Under Spicy Crab/Chilli Crab Under the Bridge
If you want your chilli crab the way they used to serve it in Hong Kong’s typhoon shelters before they pushed the boat people onto land, try a place with two names: Chilli Crab Under the Bridge and, somewhat confusingly at the top of the menu, Under Spicy Crab. The owner, Wong Ching-tuen, first opened Under Spicy Crab as a 22-table restaurant around the corner on Lockhart Road 20 years ago. Its success led the Fujianese owner to open the second place on Canal Street. Improbably, it’s the tiny, six-table restaurant that customers throng to. The menu is in Chinese, but the walls are covered with pictures of the dishes and you can just point and eat. Both are open from early evening to early morning and attract a yeasty clientele of late-night Wan Chai revellers, late-shift Chinese detectives and Canto celebrities eager to have their pictures taken and stuck on the walls.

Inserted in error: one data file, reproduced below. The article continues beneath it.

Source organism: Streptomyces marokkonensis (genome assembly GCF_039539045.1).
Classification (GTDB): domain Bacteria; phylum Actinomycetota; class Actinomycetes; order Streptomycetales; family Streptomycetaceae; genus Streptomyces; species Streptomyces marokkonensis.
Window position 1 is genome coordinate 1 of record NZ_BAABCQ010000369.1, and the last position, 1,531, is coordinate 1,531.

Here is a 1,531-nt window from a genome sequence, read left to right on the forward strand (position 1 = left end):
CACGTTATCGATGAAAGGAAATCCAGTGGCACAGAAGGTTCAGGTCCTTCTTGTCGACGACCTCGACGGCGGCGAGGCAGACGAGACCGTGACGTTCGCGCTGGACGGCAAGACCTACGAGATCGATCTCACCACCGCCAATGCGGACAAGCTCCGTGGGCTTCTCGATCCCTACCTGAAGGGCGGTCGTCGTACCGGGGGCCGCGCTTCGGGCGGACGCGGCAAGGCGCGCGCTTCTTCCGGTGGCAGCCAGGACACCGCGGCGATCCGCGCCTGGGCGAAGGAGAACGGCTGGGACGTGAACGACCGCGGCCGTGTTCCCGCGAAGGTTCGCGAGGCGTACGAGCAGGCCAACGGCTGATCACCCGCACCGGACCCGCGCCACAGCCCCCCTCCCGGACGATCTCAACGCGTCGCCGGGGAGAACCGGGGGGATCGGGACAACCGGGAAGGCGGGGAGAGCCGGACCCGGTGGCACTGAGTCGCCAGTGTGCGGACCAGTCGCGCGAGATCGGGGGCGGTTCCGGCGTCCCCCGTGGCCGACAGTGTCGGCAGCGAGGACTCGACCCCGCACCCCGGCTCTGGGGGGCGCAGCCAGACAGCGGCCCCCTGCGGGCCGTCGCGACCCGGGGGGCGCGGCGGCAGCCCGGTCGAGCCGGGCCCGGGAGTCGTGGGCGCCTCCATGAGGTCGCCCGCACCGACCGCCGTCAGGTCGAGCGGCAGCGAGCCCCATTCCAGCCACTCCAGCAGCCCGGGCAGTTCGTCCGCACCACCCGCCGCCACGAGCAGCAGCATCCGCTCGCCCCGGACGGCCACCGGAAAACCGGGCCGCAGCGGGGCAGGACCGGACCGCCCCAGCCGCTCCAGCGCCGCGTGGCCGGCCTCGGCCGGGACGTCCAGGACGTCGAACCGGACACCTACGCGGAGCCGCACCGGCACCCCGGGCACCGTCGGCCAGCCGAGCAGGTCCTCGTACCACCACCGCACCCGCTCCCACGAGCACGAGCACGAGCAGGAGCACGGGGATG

Eating chilli crab is a messy business and Under Spicy Crab solves that problem by encasing its tables with clear plastic held in place with sticky tape. Its napkins are a full roll of toilet tissue inside a plastic container, Southeast Asian style, and it’s possible to use most of a roll before you fight your way through a full crab. Wong will wave a large crab at you, claws wriggling, for your inspection. Cracked immediately and wok-fried, it arrives at the table smothered under a large mound of minced, fried garlic mixed with mashed chillies and spring onions and what Wong calls “secret ingredients.” Digging through the mound takes fingers, which is likely to send a rivulet of chilli and garlic coursing down your arms. Don’t be embarrassed: you won’t be alone. After you send your taste buds into orbit, you can calm them down a bit with traditional Cantonese clams fried with chillis and black bean sauce, or fried prawn with cashew. And it’s best to drink plenty of beer, the colder the better. Wong will provide a bucket of ice.